The Ras GTPase has been implicated in about 20% of all human cancers. The regulation of signal transduction through Ras is complex and is not fully understood. Multiple nucleotide exchange factors can activate Ras, and other factors called GTPase activating proteins (GAPs) can inactivate it. One such GAP, p120, can associate with another protein called p190, which is a GAP for the Rac/Rho GTPase family, and can thereby link these two signaling pathways. The activation of the Rac and Rho GTPases is required for transformation by Ras, and mediates changes in the actin cytoskeleton. The goals of this project are: (1) to understand the mechanisms that regulate the Ras exchange factor, p140 Ras-GRF; and (2) to determine the function of the GTP-binding domain in the p190 RhoGAP. GRF is expressed predominantly in neurons, and may be the key regulator of Ras activity in the brain. GRF can be controlled by phosphorylation of Ser residues in response to muscarinic receptor activation. The first specific aims include: (a) identification of the phosphorylated Ser residues; (b) identification of the protein kinase responsible for agonist-dependent GRF phosphorylation; (c) the function of the pleckstrin homology, coiled-coil, IQ and Dbl domains of GRF in regulating phosphorylation; and (d) the role of GRF in neuronal signal transduction. The GTP-binding domain of p190 RhoGAP is required for morphological and protein kinase responses of cells to p190 expression.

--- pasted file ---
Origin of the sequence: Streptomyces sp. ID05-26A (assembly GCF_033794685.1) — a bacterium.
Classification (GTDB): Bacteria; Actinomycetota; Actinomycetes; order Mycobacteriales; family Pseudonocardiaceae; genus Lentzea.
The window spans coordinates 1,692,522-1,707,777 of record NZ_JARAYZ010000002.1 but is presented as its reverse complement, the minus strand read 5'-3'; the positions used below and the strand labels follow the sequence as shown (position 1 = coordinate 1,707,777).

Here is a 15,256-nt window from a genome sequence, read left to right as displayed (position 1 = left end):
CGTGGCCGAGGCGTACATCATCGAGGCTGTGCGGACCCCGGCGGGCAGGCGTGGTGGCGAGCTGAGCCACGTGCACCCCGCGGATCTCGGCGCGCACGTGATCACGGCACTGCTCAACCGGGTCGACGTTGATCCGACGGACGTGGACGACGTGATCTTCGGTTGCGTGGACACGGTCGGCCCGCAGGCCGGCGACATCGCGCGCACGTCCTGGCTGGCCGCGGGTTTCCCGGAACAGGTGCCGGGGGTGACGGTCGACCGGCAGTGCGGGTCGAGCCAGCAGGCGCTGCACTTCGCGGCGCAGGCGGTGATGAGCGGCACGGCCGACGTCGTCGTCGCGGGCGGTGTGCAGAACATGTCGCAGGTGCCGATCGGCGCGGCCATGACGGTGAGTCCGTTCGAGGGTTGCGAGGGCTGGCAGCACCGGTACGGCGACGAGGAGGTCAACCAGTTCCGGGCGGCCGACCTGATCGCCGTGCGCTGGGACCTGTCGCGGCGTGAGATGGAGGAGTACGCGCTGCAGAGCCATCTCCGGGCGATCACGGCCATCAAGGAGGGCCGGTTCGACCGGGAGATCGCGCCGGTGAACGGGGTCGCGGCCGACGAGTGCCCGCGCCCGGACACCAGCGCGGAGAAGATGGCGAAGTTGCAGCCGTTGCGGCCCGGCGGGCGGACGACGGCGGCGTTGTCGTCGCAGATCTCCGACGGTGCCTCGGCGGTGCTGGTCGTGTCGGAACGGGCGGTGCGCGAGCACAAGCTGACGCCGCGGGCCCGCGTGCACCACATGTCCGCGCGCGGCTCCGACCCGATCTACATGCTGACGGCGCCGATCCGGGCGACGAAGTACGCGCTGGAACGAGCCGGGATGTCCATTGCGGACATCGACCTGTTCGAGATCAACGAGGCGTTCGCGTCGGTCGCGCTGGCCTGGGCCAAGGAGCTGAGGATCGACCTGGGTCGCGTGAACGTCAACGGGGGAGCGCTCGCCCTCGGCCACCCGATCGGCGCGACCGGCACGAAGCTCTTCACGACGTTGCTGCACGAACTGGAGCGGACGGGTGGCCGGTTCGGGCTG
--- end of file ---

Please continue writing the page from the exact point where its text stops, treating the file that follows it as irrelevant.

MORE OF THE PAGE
Specific aims i n this section include identification of: (e) the mechanism by which the GTP-binding domain exerts these effects and the role of the interaction of p190 with p120 RasGAP; and (f) factors that regulate p190 GTP binding and hydrolysis, using the isolated p190 GTP-binding domain as a substrate. Overall these studies should lead to significant new insights into signaling through the Ras pathway, and may lead to new therapeutic targets for certain types of cancer.
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